In this thread
about bookscorpion’s Last Train out of Warsaw game, there was a mention of the X-card, and a link to the GenCon blog
where John Stavropoulos gives a very clear explanation of how, why and when to use it. I’m considering using the X-card in any games I might write that have high bleed potential, but I have a couple of queries and a request for AP info.
Query 1. I get that picking up the X-card enables any player (including the facilitator, as pointed out in the report), to call a halt to the proceedings, at which point the group can scale back on the uncomfortable content. Now this is all fine and dandy when it’s pretty obvious what content is causing the problem, forex the bandits assaulting the women- or rather not, as that scene was skipped in the end- in bookscorpion’s Last Train out of Warsaw game, but what about those times when it’s not necessarily clear what the content was that was objectionable or problematic?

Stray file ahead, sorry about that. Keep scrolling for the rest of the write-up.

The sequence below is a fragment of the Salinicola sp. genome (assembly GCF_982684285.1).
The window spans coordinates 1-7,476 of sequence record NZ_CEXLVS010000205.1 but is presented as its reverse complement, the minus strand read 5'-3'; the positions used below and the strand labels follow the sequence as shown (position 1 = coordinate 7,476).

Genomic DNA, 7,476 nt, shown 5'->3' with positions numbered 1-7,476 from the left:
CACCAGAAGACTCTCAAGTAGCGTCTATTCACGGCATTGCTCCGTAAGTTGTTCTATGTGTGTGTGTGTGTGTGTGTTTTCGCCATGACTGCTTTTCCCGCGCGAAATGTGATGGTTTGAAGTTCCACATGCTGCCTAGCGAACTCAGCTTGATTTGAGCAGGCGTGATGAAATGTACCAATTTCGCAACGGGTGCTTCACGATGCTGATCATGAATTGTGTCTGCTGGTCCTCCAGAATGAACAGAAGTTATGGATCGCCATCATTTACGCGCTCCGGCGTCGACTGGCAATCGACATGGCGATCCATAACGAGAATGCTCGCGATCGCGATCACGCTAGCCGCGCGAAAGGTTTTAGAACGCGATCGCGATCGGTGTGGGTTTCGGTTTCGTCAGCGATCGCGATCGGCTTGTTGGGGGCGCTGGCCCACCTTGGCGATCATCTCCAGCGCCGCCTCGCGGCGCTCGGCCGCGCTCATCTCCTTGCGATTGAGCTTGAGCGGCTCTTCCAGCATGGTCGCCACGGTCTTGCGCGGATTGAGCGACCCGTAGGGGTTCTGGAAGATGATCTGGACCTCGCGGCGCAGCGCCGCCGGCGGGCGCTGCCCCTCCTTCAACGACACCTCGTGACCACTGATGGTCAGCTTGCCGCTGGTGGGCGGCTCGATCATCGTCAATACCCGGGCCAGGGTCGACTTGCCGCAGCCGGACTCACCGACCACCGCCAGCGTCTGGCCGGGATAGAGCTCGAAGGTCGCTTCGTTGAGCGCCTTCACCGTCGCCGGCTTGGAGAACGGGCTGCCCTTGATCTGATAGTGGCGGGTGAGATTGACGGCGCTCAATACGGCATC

Query 2. I read somewhere that the X-card can have a flipside- the O-card- where a player wants more of a particular topic. My question is two-fold: has anyone ever used the X-card also as an O-card, and can the two sometimes conflict, i.e. one player wants more, while another player wants less- and what should one do in these cases?
Finally, can anyone give a practical example of a situation where the use of the X-card (with or without the O flip side) successfully prevented a topic causing unwanted discomfort?